Fortresses of historic beauty
Fairytale-like steeples towering high above the trees, prestigious mansions revealing immense wealth, avant-garde rooms inviting you to hear their stories: the stunning historic castles and manors in the outskirts of Utrecht harbour a wealth of history and heritage. Five prominent museum castles in the region have now reunited their beauty and invite you to discover their bygone yet wonderfully preserved wonders.
TEXT: CHARLOTTE VAN HEK | TOP PHOTO: DE HAAR CASTLE © KASTELEN UTRECHT
Close to the hustle and bustle of Utrecht, yet a world apart: the pristine green countryside around the city quickly gives away why the region was once so beloved by kings and queens, dukes and duchesses, and other people of nobility. “It was very common for prominent people in the 16th, 17th and 18th centuries to own a residence in the countryside, alongside their houses in the city,” begins Anetta de Jong, chairwoman of the Foundation Collaborating Castles Utrecht (SSKU) and director of De Haar Castle. “Especially during summer, people of nobility would leave the city’s dirt behind for more comfortable places.”
Under the helm of the SSKU and together with NBTC, the launched project promotes the beauty of five prestigious castles in the region which have opened their doors as museums. “Every one of the five castles has a very distinct character and serves a different target group and function – together they form a magnificent combination of heritage, history and art.”
Slot Zuylen is everything you would expect of a fairytale castle. Situated on the river Vecht, it has retained many of its medieval castle-like features even though it was converted into a country mansion in the 18th century. The castle has been inhabited by knights and noble families for centuries, but its most famous resident was Isabella van Tuyll van Serooskerken (Isabelle de Charrière), famous writer and feminist avant la lettre. The castle’s interior, which belonged to the Tuyll van Serooskerken family (who lived in the castle from 1665) can be admired through guided tours and consists mainly of original pieces of furniture, paintings and utensils – as if the residents only just left the room.
MOA, MADE IN CHINA. PHOTO © ERNST MORITZ
MOA | Museum Oud Amelisweerd
Lovers of history, nature and art alike cannot skip MOA | Museum Oud Amelisweerd. A ‘house of art’ set in a country park, it exhibits and links three different collections: the biggest collection of work by famous Dutch painter Armando, Oud Amelisweerd – one of the country’s Top 100 listed historic buildings – and a collection of unique Chinese and other historic wall coverings. The monumental values of country house Oud Amelisweerd required a special approach to the design of the museum, whereby the historic legacy of the house was a constant starting point. The green environment and static allure of the house, in combination with world-famous art and stunning wall decorations, make MOA an absolute gem.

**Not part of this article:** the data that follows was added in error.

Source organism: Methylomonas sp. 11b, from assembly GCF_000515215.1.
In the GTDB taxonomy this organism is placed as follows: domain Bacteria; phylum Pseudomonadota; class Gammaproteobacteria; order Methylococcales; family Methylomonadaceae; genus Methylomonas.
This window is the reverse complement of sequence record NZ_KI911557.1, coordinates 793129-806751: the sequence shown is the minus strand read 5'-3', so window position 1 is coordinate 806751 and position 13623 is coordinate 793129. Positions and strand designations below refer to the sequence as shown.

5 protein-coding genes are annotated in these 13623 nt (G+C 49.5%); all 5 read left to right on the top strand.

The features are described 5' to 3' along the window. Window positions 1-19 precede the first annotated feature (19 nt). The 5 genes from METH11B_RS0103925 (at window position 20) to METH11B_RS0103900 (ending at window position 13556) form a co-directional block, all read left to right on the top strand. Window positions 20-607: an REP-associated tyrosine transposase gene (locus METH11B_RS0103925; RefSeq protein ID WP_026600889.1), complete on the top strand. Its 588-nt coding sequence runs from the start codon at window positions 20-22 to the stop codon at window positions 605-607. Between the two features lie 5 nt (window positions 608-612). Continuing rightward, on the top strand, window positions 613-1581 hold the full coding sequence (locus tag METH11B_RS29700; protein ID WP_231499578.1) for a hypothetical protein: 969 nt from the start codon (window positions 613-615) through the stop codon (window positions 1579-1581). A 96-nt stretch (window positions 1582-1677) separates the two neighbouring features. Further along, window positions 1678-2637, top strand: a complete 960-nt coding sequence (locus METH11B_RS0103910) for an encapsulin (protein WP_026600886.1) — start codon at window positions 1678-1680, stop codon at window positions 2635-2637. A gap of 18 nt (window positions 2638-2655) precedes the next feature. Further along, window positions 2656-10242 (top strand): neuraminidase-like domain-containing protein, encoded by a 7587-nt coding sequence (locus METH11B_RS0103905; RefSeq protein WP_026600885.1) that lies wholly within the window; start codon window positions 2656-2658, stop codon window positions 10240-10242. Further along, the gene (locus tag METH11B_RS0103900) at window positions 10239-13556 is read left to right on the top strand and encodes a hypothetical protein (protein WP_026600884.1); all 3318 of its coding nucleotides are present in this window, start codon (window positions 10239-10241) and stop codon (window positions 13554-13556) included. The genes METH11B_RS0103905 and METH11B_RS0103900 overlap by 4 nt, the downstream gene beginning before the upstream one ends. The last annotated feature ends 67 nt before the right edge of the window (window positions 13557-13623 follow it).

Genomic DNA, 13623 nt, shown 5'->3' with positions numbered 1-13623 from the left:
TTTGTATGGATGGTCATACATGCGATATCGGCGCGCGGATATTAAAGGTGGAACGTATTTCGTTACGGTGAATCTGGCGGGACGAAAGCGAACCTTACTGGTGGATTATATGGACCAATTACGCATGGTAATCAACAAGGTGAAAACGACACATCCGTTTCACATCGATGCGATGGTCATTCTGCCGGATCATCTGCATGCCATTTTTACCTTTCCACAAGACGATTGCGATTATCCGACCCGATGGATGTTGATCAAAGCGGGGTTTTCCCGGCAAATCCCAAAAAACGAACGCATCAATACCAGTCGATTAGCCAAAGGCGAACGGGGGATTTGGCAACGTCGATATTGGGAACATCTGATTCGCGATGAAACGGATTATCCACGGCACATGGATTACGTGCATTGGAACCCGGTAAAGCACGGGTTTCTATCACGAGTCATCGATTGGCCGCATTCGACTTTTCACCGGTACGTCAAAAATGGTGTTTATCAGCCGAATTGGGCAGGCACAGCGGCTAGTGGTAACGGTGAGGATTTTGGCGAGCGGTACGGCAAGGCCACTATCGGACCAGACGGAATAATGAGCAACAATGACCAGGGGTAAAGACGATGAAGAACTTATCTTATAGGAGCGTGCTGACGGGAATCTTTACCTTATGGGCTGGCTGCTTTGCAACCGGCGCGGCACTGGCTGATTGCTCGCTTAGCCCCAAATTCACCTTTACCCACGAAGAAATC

KASTEEL DE HAAR
Kasteel de Haar
De Haar Castle is without a doubt one of Europe’s most fairytale-like settlements. Although it might look medieval, it was built in the early 20th century by famous Dutch architect Pierre Cuypers on commission from Baron Etienne van Zuylen van Nijevelt. In the 60s, the castle became a place where the Van Zuylen van Nijevelt family received the international jet set, from Brigitte Bardot, to Coco Chanel to Maria Callas. Legendary James Bond actor Roger Moore even learned how to ride a bike at the gardens of De Haar. A visit to De Haar Castle feels like a trip back in time to the glory days of the 20th century.
MUSEUM HUIS DOORN
Museum Huis Doorn
This historic manor house and museum brings history back to life: Museum Huis Doorn was the residence of the last German ‘Kaiser’, Wilhelm II, who after the German defeat in the First World War fled to the Netherlands. Wilhelm renovated the house and made some changes to the estate, which covers 35 hectares and is in the style of an English landscaped garden. From 1920, 59 train wagons transported around 30,000 objects to the Netherlands from Wilhelm’s palaces in Berlin and Potsdam to furnish the house. The former German emperor lived in exile in Huis Doorn and surrounded himself with splendid furniture, paintings, silver and porcelain until his death in 1941.
Widely considered as one of the most beautiful residences the Netherlands has ever known, Amerongen Castle dates back to the 17th century, on the site of a medieval castle that had been burned down by the French in 1673. Its interior gives you a fantastic glimpse into the lives of former residents and contains beautiful historic collections of porcelain, musical instruments, and family portraits from the 18th and 19th centuries. Just as stunning are Amerongen’s gardens, which have been formed through centuries and contain historic elements such as a conservatory dating from the 1890s. Amerongen Castle is also known as the place where Kaiser Wilhelm II lived for one and a half years – he even signed his abdication at the castle.
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